Asks for parts of The zoology of the voyage of H.M.S. Erebus and Terror [1844–75].
Asks about the arrangement of cirripedes at the Museum; hopes JEG will keep CD's names.
Down Farnborough Kent
As you were so kind as to say that you would complete for me, as far as possible, the
As the numbering of the Parts is not consecutive I thought I
Has the arrangement of the Cirripedes made any progress? I hope that you will make my
work be of such value, as it may possess, by keeping my names, though it may be only
temporarily. I sh
- f1 1564.f1Gray had been at work with John Richardson since 1844 on the zoology of the voyage of the Erebus and Terror (Richardson and Gray 1844–75).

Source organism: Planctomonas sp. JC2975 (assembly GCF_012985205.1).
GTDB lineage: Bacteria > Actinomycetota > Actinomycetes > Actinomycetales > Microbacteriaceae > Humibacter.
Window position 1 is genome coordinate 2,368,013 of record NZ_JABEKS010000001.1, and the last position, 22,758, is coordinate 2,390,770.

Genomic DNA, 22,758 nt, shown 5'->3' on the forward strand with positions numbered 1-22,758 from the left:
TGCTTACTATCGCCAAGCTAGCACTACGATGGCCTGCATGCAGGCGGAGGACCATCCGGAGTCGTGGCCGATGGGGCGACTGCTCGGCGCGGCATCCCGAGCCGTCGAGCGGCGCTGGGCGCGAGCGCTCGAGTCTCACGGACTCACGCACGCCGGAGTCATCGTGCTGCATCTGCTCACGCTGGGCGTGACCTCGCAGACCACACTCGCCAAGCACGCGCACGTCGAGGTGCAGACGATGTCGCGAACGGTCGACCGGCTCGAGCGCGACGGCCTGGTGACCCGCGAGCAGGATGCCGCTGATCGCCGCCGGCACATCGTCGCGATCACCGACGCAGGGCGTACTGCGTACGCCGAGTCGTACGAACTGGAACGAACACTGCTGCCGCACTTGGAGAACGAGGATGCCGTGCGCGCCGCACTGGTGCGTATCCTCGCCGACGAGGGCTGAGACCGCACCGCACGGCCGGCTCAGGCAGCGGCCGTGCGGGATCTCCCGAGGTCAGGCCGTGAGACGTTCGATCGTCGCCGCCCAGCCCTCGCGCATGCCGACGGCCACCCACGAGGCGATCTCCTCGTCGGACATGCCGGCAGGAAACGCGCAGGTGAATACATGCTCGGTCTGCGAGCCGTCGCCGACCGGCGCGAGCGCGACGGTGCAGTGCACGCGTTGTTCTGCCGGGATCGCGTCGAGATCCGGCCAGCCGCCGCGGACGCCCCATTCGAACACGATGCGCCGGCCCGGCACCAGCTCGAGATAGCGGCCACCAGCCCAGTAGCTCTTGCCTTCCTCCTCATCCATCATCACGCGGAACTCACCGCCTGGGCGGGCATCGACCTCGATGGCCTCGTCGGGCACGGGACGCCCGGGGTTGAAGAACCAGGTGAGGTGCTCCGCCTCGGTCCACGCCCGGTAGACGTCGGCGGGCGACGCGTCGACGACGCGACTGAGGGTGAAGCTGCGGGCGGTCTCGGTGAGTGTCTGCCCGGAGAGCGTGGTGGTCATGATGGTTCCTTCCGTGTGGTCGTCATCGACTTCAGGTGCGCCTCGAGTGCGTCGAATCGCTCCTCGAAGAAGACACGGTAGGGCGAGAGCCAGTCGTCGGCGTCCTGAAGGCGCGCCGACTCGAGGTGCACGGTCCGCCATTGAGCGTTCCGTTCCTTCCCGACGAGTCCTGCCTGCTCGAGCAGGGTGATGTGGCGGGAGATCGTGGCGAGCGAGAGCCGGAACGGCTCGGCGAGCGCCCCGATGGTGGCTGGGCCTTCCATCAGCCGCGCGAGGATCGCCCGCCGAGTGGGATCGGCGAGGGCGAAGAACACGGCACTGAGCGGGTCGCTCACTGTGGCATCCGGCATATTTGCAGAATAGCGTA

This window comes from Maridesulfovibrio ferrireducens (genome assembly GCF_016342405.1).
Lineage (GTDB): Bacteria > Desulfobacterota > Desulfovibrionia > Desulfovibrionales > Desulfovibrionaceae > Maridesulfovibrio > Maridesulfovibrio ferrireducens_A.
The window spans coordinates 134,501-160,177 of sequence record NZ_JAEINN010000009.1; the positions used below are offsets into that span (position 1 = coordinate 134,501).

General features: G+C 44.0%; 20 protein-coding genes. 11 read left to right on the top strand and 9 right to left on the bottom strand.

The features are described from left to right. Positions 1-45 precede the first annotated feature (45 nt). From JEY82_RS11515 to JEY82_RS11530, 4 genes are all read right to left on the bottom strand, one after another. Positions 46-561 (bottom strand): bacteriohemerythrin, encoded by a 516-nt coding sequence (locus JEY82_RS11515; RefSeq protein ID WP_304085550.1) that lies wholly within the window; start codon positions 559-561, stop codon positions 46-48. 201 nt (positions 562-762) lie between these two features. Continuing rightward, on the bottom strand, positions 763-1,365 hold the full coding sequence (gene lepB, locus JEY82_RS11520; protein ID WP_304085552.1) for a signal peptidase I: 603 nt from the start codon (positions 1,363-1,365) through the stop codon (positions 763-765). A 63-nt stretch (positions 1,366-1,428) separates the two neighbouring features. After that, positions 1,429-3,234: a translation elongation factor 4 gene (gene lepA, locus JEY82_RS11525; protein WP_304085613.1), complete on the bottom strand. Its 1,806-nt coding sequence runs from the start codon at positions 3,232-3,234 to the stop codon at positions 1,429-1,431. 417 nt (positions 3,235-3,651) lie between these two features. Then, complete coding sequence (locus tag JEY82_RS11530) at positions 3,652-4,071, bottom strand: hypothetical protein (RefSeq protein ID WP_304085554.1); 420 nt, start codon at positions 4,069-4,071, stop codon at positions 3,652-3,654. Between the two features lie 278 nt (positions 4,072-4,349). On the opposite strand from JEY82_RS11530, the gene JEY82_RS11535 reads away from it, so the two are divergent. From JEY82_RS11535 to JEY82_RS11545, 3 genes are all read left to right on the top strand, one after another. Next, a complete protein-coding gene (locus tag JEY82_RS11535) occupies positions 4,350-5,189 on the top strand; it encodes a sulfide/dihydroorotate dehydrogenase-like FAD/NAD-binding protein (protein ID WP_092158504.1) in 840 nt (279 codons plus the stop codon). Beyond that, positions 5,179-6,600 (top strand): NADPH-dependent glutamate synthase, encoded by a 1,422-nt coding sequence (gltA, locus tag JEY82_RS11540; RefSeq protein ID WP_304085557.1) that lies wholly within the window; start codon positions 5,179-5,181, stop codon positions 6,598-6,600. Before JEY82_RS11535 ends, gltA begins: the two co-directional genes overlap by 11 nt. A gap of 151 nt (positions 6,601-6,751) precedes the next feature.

- f2 1564.f2Busk 1852–4. A copy is in the Darwin Library–CUL. CD's notes on this work are in DAR 71: 85–6.
- f3 1564.f3The British Museum (Natural History) possesses only one cabinet of dry cirripede shells mounted on slabs from CD's collection. It also holds an exhibition display of a series of dry specimens of varieties of Balanus amphitrite, accompanied by CD's manuscript list of ‘Shells’ and of ‘Opercular valves’ (Harding 1962, p. 273). According to Withers 1928–53, many of CD's names for the fossil cirripede specimens have been retained although some, of course, have subsequently been altered.
- f4 1564.f4Hugh Cuming had lent his cirripede collection, one of the largest and best in England, to CD (Living Cirripedia (1851): vii).